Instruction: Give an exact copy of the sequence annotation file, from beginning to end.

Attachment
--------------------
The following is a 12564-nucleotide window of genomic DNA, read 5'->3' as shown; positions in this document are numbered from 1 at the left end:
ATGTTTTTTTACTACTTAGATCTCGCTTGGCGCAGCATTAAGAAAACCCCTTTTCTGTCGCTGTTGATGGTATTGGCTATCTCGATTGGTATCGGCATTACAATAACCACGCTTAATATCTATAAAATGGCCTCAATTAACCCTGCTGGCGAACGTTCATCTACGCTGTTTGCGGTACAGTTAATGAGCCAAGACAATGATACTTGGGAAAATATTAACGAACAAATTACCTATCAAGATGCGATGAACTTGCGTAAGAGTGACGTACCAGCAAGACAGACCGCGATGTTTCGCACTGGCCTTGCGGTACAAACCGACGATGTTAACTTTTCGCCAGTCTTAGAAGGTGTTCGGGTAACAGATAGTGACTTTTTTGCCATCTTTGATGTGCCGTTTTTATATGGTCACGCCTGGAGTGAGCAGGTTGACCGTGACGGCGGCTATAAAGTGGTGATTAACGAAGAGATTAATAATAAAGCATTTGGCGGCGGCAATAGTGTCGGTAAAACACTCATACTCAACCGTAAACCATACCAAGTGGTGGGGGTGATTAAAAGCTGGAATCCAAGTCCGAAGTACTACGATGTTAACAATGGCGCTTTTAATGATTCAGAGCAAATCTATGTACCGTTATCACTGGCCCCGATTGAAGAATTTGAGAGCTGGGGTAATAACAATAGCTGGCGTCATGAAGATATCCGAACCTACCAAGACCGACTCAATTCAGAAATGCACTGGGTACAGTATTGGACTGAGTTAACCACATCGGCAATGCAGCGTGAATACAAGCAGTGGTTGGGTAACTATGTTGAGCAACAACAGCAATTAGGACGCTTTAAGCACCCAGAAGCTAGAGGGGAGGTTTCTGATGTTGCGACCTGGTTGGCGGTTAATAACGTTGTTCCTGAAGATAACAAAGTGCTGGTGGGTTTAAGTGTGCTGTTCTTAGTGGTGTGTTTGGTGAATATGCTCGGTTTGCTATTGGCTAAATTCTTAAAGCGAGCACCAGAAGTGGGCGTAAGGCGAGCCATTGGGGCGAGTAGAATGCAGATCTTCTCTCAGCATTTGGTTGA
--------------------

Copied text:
The following is a 12564-nucleotide window of genomic DNA, read 5'->3' as shown; positions in this document are numbered from 1 at the left end:
ATGTTTTTTTACTACTTAGATCTCGCTTGGCGCAGCATTAAGAAAACCCCTTTTCTGTCGCTGTTGATGGTATTGGCTATCTCGATTGGTATCGGCATTACAATAACCACGCTTAATATCTATAAAATGGCCTCAATTAACCCTGCTGGCGAACGTTCATCTACGCTGTTTGCGGTACAGTTAATGAGCCAAGACAATGATACTTGGGAAAATATTAACGAACAAATTACCTATCAAGATGCGATGAACTTGCGTAAGAGTGACGTACCAGCAAGACAGACCGCGATGTTTCGCACTGGCCTTGCGGTACAAACCGACGATGTTAACTTTTCGCCAGTCTTAGAAGGTGTTCGGGTAACAGATAGTGACTTTTTTGCCATCTTTGATGTGCCGTTTTTATATGGTCACGCCTGGAGTGAGCAGGTTGACCGTGACGGCGGCTATAAAGTGGTGATTAACGAAGAGATTAATAATAAAGCATTTGGCGGCGGCAATAGTGTCGGTAAAACACTCATACTCAACCGTAAACCATACCAAGTGGTGGGGGTGATTAAAAGCTGGAATCCAAGTCCGAAGTACTACGATGTTAACAATGGCGCTTTTAATGATTCAGAGCAAATCTATGTACCGTTATCACTGGCCCCGATTGAAGAATTTGAGAGCTGGGGTAATAACAATAGCTGGCGTCATGAAGATATCCGAACCTACCAAGACCGACTCAATTCAGAAATGCACTGGGTACAGTATTGGACTGAGTTAACCACATCGGCAATGCAGCGTGAATACAAGCAGTGGTTGGGTAACTATGTTGAGCAACAACAGCAATTAGGACGCTTTAAGCACCCAGAAGCTAGAGGGGAGGTTTCTGATGTTGCGACCTGGTTGGCGGTTAATAACGTTGTTCCTGAAGATAACAAAGTGCTGGTGGGTTTAAGTGTGCTGTTCTTAGTGGTGTGTTTGGTGAATATGCTCGGTTTGCTATTGGCTAAATTCTTAAAGCGAGCACCAGAAGTGGGCGTAAGGCGAGCCATTGGGGCGAGTAGAATGCAGATCTTCTCTCAGCATTTGGTTGA